Mythbusters: The U.S. Teacher Edition

Faye Snodgress is executive director of Kappa Delta Pi.

**On July 11-12, I had the privilege of participating in the Network of National State Teachers of the Year (NNSTOY) annual conference. The State Teachers of the Year became an affiliate chapter of KDP in 1990 and have been valued partners since that time, generously sharing their expertise and leadership with the KDP community. The conference provided many excellent learning opportunities, which I would like to share with you through a series of blog posts.**

Dr. Richard Ingersoll of the University of Pennsylvania is a highly respected, nationally recognized researcher. His research has been cited by President Clinton in a number of speeches and published in numerous major education reports.

His latest research on the changing face of the teaching force in the U.S. dispels many commonly held beliefs about the number and diversity of U.S. educators. For example, it is frequently said that we need more diversity in the teaching force so that it reflects the diversity in the classroom. According to his finding, the number of minority teachers has increased by 104%, versus a 38% growth in white teachers, between 1987 and 2012; however, minority teachers are frequently placed in high-risk schools and lack the necessary support and freedom to use instructional practices that work best in their classroom. So, they leave the profession at a higher rate than white teachers.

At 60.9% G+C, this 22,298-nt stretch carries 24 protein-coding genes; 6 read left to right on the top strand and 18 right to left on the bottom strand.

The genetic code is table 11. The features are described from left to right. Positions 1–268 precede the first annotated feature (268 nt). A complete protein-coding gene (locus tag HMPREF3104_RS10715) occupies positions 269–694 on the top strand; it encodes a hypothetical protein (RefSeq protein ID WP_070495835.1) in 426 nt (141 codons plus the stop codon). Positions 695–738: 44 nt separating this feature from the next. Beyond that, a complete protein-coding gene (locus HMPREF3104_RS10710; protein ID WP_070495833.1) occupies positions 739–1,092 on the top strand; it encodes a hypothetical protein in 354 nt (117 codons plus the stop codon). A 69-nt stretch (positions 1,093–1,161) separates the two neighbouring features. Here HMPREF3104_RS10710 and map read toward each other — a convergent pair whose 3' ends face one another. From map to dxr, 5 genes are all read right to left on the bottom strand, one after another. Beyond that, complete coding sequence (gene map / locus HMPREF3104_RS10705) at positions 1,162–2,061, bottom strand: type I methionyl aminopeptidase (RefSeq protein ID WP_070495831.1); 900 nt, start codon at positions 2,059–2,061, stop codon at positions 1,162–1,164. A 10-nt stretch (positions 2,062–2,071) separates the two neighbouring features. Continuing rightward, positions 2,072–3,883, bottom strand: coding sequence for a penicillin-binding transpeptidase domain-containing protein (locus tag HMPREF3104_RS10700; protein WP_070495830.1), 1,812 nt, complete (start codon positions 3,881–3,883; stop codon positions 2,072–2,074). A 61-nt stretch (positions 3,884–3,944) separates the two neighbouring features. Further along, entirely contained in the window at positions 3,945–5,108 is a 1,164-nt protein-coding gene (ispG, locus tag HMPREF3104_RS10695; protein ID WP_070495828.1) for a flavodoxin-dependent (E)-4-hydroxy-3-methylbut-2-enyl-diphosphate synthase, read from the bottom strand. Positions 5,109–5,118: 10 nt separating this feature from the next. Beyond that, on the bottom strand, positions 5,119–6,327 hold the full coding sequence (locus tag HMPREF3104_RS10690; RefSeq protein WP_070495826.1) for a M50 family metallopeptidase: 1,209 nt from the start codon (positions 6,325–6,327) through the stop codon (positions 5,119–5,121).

We also frequently hear about the need for more STEM teachers. Ingersoll’s data revealed a high number of math and science teachers in the U.S., but again, there is a great deal of turnover among these teachers.

Indeed, the flow out of the profession has sped up over the last 10 years, with 38.9% leaving to pursue a different job and/or career after just one year in the classroom.

There hasn’t been much hiring since the financial crisis of 2008, when the average tenure of a U.S. teacher was one year. In 2011-2012, the average had grown to five years. There is a growing percentage of alternatively certified teachers being hired, but currently, the biggest group are former teachers who are returning after being away from the profession for five years or more.

One concerning finding is what Ingersoll refers to as “the ballooning” of the number of U.S. teachers. There are nearly twice as many teachers as nurses, almost 4 million, making teachers the largest work force in the country. While the number of students has grown at 19.4%, the number of teachers has increased by a staggering 46.4%.

This disproportion growth in the number of teachers raises this question: How can the country afford to pay this swelling work force? According to Dr. Ingersoll, this ‘ballooning’ is unsustainable financially.

Some of these findings were surprising to me. Do they surprise you?

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